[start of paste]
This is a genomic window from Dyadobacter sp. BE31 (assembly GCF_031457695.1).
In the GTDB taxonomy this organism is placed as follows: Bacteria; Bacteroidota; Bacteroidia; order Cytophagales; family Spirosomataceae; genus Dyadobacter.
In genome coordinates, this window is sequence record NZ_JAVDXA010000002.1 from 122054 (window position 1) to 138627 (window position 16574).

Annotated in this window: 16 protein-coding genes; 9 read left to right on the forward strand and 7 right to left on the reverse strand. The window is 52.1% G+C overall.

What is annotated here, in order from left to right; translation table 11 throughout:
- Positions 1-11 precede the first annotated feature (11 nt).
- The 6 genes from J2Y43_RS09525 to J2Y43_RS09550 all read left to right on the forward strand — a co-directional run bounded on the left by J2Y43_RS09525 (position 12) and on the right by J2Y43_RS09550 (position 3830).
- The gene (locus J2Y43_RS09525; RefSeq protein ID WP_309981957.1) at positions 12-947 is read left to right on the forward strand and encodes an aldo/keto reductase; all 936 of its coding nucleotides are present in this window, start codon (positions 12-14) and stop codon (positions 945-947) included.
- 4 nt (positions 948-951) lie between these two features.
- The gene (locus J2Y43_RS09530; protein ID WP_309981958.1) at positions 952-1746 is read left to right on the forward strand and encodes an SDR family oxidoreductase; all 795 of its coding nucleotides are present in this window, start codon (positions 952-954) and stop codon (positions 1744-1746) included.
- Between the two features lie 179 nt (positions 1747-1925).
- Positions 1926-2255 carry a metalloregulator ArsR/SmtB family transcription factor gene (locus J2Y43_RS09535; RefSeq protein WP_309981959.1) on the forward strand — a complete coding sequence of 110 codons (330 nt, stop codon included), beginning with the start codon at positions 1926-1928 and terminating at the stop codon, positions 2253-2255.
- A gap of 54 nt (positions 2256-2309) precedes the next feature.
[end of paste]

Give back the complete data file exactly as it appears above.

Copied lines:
This is a genomic window from Dyadobacter sp. BE31 (assembly GCF_031457695.1).
In the GTDB taxonomy this organism is placed as follows: Bacteria; Bacteroidota; Bacteroidia; order Cytophagales; family Spirosomataceae; genus Dyadobacter.
In genome coordinates, this window is sequence record NZ_JAVDXA010000002.1 from 122054 (window position 1) to 138627 (window position 16574).

Annotated in this window: 16 protein-coding genes; 9 read left to right on the forward strand and 7 right to left on the reverse strand. The window is 52.1% G+C overall.

What is annotated here, in order from left to right; translation table 11 throughout:
- Positions 1-11 precede the first annotated feature (11 nt).
- The 6 genes from J2Y43_RS09525 to J2Y43_RS09550 all read left to right on the forward strand — a co-directional run bounded on the left by J2Y43_RS09525 (position 12) and on the right by J2Y43_RS09550 (position 3830).
- The gene (locus J2Y43_RS09525; RefSeq protein ID WP_309981957.1) at positions 12-947 is read left to right on the forward strand and encodes an aldo/keto reductase; all 936 of its coding nucleotides are present in this window, start codon (positions 12-14) and stop codon (positions 945-947) included.
- 4 nt (positions 948-951) lie between these two features.
- The gene (locus J2Y43_RS09530; protein ID WP_309981958.1) at positions 952-1746 is read left to right on the forward strand and encodes an SDR family oxidoreductase; all 795 of its coding nucleotides are present in this window, start codon (positions 952-954) and stop codon (positions 1744-1746) included.
- Between the two features lie 179 nt (positions 1747-1925).
- Positions 1926-2255 carry a metalloregulator ArsR/SmtB family transcription factor gene (locus J2Y43_RS09535; RefSeq protein WP_309981959.1) on the forward strand — a complete coding sequence of 110 codons (330 nt, stop codon included), beginning with the start codon at positions 1926-1928 and terminating at the stop codon, positions 2253-2255.
- A gap of 54 nt (positions 2256-2309) precedes the next feature.